Josh Beckett has been ill, Clay Buchholz' back hurts, Alfredo Aceves is back in the bullpen, John Lackey is terrible, and Daisuke Matsuzaka will spend the rest of his contract recovering from Tommy John Surgery.
With all the misfortune that has befallen the Red Sox' rotation of late, it's no surprise that the team was able to find an opportunity to get Andrew Miller some starts.
It's also no surprise that, after a couple successful appearances, Red Sox fans are all-too-ready to crown him their savior. But is he?
So far, there's no question the Sox have seen results from Miller. In fact, surrounding losses from Lester, Wakefield, Lackey, and Aceves, Miller has been the starting pitcher in both of the Red Sox' last two wins. In his first start against San Diego, he really only had the one bad pitch (Orlando Hudson's home run), despite the three earned runs in just under six innings. And he had to overcome a good deal of poor defense in his win against Pittsburgh.
But there have been some concerning trends too. He has not done the best job of putting the ball in the strike zone, having periods of wildness where he's clearly unable to find his command. Against the Pirates, that manifested as a walk to the pitcher, as well as his two failed attempts to hit an opposing batter in retribution for the Pirates coming in on Dustin Pedroia.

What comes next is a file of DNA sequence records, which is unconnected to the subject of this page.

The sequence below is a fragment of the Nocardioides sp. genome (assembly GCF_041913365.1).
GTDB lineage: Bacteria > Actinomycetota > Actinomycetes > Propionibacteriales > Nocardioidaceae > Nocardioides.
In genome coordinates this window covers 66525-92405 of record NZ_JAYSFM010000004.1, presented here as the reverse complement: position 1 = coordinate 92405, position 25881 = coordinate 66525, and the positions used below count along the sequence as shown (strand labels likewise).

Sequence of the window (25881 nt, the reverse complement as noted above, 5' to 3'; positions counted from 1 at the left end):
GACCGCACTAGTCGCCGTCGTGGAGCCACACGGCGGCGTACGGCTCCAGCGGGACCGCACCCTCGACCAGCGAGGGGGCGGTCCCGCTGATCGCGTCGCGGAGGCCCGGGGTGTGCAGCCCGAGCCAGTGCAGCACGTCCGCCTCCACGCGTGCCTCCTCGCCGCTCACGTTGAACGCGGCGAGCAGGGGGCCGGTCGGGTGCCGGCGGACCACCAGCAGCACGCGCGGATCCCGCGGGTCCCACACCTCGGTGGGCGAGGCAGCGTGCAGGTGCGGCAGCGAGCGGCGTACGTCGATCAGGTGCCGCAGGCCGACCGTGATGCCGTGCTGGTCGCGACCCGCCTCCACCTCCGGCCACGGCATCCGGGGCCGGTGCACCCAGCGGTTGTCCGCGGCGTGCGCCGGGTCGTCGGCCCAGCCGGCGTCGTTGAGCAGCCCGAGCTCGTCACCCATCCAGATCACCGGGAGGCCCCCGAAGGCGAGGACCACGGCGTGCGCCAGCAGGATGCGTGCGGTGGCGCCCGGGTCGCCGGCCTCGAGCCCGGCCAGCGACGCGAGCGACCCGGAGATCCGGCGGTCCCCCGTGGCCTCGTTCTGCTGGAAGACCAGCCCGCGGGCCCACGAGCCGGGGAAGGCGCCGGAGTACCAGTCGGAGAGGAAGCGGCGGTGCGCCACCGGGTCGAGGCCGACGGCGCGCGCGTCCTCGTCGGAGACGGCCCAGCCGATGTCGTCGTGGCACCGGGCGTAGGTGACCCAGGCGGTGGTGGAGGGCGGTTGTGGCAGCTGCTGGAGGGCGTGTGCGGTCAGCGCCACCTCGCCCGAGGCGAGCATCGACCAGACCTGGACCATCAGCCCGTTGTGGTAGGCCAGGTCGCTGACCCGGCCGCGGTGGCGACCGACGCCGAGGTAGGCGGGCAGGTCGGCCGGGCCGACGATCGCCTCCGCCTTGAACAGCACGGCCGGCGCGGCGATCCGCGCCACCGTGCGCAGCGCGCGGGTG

Still, when he's looked good, he's looked good. His slurve was an absolute wipeout pitch against the Padres, his fastball has been sitting at 93 with some of its old bite back, and his changeup is enough of a change of pace that he should be capable of surviving the second and even third time through a lineup.
Is Andrew Miller a 3.09 ERA pitcher? Almost certainly not. He's faced the Pirates and the Padres, and stranded an unsustainable percentage of the base runners he's allowed. But the Red Sox certainly seem to have done a reasonable job with this particular reclamation project. He's always had the raw talent and physical abilities, now with his much-improved secondary offering, hopefully he'll be able to make use of it.
Once billed as a future ace--first for the Tigers, then the Marlins--Miller isn't ever likely to quite reach those heights. What the Red Sox need, though, is not necessarily another No. 1 or No. 2 starter. Much like in 2009, the Sox are just searching for the guy who can give them a shot in the two games while Beckett, Buchholz, and Lester are resting. Lackey and Matsuzaka haven't provided that, but it's looking like Andrew Miller just might.